Libraries and Archives

Libraries and Archives

Based on over 300 sources, it has been possible to reconstruct Leonardo's "Ideal Library", which contained manuscripts and printed books that he mentions in several lists. He frequented the Libraries of Santo Spirito and of San Marco. Nowadays the documents on Leonardo's life and family are conserved mainly in the Florence State Archive, in the Opera del Duomo Archive.

  • Noteworthy among its vast collection of documents are: the certificate of Leonardo's birth and baptism, the notarial deeds drawn up by his father Ser Piero, a notary, and those of the trial for sodomy., together with many papers related to the artistic activity of Leonardo.

  • The architect Michelozzo designed this elegant hall with its three naves on the commission of Cosimo the Elder in 1437. It is considered to be the first public library in Europe. Leonardo mentions it in the Codex Atlanticus (toward 1480) and in the Codex Arundel (ca. 1505).

  • Forming part of the Monastery of the Holy Spirit was not only the celebrated Basilica di Santo Spirito designed by Brunelleschi, but also a library with a significant collection of manuscripts. The church is decorated with many paintings by contemporaries of Leonardo who were greatly influenced by his work. Leonardo mentions the library in an annotation dating to around 1505 in the Codex Atlanticus.

  • Designed by Michelangelo, the Library contains the bibliographic materials collected by Cosimo the Elder and Lorenzo the Magnificent. One of the library's treasures is the Trattato di architettura civile e militare [Treatise on civil and military architecture] by Francesco di Giorgio Martini, with five autograph postils by Leonardo.

  • The Biblioteca Nazionale Centrale di Firenze (National Central Library of Florence) preserves the first detailed biography of Leonardo, attributed to the Anonymous Gaddiano, and other fundamental material for the knowledge of Leonardo and the Renaissance. On the façade is a series of medallions dedicated to famous personages, including Leonardo da Vinci.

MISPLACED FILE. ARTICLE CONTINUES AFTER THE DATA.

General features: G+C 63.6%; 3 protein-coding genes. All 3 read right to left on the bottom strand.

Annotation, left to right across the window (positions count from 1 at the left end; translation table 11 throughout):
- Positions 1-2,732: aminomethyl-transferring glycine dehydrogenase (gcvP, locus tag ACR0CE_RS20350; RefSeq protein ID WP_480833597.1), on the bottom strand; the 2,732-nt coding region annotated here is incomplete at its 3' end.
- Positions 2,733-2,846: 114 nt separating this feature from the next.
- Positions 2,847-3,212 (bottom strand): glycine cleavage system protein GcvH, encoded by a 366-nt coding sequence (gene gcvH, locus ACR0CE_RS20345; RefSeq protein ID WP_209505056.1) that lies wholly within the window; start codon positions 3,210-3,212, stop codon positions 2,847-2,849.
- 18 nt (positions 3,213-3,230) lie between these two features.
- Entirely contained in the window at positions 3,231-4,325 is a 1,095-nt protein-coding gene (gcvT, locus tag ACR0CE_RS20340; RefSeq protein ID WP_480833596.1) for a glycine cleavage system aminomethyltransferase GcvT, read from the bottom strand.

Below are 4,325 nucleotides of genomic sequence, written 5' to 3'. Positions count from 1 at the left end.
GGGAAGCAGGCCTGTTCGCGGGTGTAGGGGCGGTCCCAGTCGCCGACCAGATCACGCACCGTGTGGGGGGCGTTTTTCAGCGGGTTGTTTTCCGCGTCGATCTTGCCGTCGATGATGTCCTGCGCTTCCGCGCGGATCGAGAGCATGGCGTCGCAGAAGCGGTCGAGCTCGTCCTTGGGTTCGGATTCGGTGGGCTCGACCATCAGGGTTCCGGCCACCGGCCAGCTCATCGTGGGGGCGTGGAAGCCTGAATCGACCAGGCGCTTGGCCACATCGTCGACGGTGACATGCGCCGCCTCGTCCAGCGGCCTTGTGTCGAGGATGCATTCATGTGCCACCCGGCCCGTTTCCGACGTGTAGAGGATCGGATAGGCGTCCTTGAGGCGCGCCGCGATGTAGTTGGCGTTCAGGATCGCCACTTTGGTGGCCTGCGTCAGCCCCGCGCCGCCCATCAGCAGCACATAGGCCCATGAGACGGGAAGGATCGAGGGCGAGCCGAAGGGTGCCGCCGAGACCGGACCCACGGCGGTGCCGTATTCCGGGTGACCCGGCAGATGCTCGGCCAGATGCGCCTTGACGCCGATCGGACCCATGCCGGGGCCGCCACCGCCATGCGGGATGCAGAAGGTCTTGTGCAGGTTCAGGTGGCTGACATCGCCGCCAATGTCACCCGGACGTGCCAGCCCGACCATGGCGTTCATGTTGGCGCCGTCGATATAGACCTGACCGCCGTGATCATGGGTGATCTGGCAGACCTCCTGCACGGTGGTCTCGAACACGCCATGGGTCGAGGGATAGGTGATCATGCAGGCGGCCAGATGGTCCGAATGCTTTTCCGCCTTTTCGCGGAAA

• The collection of material pertaining to Leonardo da Vinci in the Biblioteca Riccardiana owes its origins to a member of the family – Riccardo Romolo Riccardi – who in 1659 acquired the imposing Palazzo di Via Larga (now the Palazzo Medici Riccardi in via Cavour) from the Medici family. In the collection, which comprises valuable manuscripts and autograph works by Petrarch, Boccaccio, Savonarola and many illustrious humanists, there are various references to Leonardo.

  • The Museo Galileo has a collection of original scientific instruments dating to the period of Leonardo da Vinci, a complete collection of the artist’s codices in facsimile, as well as an ample collection of bibliographic material on his work. The institute is also the seat of the Commissione vinciana and has supported the realization of numerous events designed to explore and celebrate the genius of Leonardo and his role in technological progress over the past five centuries.